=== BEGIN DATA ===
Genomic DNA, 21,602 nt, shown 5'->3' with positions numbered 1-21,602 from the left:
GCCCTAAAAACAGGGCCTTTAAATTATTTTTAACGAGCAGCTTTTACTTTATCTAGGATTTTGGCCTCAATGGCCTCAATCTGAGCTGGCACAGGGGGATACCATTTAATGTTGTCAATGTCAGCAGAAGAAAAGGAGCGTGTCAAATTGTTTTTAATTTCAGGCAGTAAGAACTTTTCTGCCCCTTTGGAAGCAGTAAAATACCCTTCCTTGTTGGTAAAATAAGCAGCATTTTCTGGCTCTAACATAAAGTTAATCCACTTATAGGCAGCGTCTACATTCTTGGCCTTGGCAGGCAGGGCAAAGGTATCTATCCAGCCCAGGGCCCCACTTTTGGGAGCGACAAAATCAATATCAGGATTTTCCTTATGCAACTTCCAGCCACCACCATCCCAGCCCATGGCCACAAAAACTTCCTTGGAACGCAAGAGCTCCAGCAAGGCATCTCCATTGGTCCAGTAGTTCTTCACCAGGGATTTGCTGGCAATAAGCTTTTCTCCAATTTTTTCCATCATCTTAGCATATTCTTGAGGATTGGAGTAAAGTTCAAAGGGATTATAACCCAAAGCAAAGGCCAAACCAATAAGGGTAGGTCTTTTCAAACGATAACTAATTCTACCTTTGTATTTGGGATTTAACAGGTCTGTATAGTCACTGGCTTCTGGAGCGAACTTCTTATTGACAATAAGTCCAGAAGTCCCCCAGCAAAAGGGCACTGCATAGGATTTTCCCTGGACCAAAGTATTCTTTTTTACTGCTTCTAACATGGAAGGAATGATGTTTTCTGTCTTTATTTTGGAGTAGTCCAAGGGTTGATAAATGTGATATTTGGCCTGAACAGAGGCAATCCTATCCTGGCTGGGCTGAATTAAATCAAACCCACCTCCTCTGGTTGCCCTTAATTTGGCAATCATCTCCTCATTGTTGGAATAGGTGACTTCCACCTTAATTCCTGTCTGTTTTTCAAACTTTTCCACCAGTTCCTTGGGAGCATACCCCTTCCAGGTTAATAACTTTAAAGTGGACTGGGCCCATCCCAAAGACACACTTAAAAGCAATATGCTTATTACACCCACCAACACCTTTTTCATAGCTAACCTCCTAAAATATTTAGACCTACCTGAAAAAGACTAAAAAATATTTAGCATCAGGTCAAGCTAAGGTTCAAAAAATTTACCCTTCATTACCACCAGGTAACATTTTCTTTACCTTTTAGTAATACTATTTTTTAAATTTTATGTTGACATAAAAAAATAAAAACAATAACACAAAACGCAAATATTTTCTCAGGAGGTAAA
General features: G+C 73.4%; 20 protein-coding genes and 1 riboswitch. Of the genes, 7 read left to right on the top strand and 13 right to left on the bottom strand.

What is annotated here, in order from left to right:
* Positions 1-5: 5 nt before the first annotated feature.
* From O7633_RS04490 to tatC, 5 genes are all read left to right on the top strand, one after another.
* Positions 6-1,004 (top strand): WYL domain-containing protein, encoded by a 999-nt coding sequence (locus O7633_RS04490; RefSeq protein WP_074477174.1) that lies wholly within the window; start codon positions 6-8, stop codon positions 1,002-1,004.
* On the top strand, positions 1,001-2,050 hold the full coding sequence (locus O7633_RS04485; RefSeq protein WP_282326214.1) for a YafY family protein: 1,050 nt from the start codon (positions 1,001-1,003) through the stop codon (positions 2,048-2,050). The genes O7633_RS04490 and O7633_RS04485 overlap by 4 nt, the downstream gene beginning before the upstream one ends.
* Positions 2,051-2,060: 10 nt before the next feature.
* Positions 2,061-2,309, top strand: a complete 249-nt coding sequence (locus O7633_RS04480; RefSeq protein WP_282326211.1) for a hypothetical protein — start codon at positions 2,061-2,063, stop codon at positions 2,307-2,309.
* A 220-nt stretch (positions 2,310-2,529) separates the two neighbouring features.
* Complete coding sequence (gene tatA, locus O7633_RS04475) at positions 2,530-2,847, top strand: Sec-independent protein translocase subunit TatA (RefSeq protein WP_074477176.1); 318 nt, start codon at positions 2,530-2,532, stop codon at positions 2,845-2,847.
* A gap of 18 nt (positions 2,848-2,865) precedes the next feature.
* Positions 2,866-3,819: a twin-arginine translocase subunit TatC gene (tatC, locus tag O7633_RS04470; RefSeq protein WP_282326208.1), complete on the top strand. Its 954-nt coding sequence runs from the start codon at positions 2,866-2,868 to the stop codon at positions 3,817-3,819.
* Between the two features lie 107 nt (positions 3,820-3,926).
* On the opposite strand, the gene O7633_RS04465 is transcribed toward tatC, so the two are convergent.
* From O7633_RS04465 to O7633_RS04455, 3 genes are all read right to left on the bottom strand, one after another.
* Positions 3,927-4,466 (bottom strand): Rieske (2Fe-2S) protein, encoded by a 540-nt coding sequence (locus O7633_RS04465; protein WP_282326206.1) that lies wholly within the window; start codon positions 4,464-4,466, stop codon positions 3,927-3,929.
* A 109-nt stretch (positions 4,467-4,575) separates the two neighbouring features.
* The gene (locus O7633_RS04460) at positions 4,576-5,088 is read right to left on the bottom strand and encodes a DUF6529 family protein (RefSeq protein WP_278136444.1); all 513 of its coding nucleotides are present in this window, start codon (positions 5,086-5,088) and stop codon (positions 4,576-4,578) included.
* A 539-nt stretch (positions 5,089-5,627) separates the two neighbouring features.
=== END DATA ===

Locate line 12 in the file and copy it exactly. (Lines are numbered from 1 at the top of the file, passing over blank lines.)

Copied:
* Complete coding sequence (gene tatA, locus O7633_RS04475) at positions 2,530-2,847, top strand: Sec-independent protein translocase subunit TatA (RefSeq protein WP_074477176.1); 318 nt, start codon at positions 2,530-2,532, stop codon at positions 2,845-2,847.